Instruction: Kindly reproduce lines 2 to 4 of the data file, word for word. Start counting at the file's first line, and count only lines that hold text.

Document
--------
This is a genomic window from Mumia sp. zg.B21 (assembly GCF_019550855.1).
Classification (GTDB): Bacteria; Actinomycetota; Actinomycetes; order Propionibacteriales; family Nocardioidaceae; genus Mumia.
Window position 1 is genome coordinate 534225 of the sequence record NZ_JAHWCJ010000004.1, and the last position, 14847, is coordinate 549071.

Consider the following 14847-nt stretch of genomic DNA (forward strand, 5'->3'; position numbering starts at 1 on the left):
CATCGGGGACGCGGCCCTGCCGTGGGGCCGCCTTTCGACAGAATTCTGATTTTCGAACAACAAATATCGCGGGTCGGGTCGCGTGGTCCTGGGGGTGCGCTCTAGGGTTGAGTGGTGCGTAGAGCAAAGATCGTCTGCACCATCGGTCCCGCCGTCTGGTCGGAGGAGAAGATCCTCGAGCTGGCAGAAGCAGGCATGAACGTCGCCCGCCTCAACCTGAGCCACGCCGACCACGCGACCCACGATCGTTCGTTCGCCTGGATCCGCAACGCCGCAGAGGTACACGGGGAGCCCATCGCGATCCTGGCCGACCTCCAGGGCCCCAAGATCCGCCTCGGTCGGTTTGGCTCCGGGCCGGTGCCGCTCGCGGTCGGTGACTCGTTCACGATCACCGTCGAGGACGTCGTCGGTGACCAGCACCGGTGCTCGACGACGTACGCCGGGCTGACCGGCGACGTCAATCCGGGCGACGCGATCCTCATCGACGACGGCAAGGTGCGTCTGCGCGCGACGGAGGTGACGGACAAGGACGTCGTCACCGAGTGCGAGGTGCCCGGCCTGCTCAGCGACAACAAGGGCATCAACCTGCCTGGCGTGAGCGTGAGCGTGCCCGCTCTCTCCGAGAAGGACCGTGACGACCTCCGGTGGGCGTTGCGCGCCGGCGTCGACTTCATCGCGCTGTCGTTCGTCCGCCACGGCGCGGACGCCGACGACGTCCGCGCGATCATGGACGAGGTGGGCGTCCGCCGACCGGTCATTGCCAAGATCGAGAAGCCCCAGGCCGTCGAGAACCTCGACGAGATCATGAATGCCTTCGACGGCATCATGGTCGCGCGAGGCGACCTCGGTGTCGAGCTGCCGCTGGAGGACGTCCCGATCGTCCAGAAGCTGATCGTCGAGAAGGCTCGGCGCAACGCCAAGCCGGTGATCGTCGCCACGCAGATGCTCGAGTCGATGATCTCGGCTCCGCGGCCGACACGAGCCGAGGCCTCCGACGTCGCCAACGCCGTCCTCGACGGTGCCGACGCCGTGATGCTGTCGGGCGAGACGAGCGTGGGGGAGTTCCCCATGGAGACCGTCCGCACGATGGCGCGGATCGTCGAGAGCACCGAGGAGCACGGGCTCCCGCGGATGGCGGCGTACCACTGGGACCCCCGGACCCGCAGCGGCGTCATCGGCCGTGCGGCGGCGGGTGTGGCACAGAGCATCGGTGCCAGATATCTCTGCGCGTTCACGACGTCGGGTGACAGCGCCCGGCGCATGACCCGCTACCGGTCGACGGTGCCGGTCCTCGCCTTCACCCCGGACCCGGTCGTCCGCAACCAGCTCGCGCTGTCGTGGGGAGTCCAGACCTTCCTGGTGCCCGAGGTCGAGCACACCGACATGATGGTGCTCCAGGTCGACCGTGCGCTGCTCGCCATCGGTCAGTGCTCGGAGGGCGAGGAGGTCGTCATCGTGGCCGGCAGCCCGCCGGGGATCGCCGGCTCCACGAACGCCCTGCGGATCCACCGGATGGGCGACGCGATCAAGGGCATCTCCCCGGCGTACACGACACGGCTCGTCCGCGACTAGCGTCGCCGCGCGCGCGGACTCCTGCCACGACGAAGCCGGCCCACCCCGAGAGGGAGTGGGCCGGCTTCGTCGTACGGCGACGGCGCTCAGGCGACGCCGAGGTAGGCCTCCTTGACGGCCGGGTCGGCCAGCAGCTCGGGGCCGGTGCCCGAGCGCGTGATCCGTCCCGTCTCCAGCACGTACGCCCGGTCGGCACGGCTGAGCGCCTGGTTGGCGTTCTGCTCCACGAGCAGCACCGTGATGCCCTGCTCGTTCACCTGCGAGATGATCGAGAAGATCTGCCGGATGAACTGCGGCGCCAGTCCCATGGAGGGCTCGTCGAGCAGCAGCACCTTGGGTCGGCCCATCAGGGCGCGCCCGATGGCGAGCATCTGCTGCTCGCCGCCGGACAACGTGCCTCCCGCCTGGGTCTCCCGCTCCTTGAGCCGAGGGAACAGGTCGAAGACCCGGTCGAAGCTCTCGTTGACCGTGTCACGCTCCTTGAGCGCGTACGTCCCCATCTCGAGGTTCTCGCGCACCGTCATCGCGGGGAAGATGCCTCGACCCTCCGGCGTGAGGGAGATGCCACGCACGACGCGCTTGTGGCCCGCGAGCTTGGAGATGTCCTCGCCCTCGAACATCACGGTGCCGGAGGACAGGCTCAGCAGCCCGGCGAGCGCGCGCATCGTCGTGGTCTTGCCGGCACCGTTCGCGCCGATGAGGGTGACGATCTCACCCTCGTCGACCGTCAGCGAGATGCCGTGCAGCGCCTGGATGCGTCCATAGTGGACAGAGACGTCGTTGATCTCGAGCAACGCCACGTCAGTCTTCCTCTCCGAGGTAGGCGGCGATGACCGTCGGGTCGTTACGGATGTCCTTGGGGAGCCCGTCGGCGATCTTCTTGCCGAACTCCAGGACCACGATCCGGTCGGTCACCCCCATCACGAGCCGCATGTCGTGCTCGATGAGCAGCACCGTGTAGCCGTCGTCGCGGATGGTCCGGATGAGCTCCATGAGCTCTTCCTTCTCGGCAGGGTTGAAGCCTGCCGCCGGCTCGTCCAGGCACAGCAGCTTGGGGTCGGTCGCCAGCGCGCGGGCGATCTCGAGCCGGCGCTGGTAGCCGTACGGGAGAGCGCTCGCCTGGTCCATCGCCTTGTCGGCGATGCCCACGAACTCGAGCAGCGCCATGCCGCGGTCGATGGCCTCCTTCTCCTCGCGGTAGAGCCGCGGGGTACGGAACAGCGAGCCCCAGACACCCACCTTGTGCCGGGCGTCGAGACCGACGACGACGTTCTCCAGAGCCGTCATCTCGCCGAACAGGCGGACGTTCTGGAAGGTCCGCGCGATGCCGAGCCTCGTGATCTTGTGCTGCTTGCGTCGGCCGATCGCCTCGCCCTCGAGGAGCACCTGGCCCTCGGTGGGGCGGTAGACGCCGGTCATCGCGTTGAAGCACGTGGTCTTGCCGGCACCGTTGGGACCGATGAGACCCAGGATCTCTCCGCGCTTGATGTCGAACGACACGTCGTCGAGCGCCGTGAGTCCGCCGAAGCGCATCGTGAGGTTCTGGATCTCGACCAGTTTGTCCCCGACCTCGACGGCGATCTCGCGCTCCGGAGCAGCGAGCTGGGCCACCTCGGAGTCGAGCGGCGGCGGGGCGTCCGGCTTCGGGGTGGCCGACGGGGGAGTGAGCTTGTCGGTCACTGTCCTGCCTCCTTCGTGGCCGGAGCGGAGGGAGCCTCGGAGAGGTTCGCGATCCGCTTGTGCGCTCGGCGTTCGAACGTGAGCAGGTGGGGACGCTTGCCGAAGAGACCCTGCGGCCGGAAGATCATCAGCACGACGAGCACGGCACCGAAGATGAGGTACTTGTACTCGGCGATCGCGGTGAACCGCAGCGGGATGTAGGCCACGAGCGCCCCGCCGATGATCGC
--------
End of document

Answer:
Classification (GTDB): Bacteria; Actinomycetota; Actinomycetes; order Propionibacteriales; family Nocardioidaceae; genus Mumia.
Window position 1 is genome coordinate 534225 of the sequence record NZ_JAHWCJ010000004.1, and the last position, 14847, is coordinate 549071.

Consider the following 14847-nt stretch of genomic DNA (forward strand, 5'->3'; position numbering starts at 1 on the left):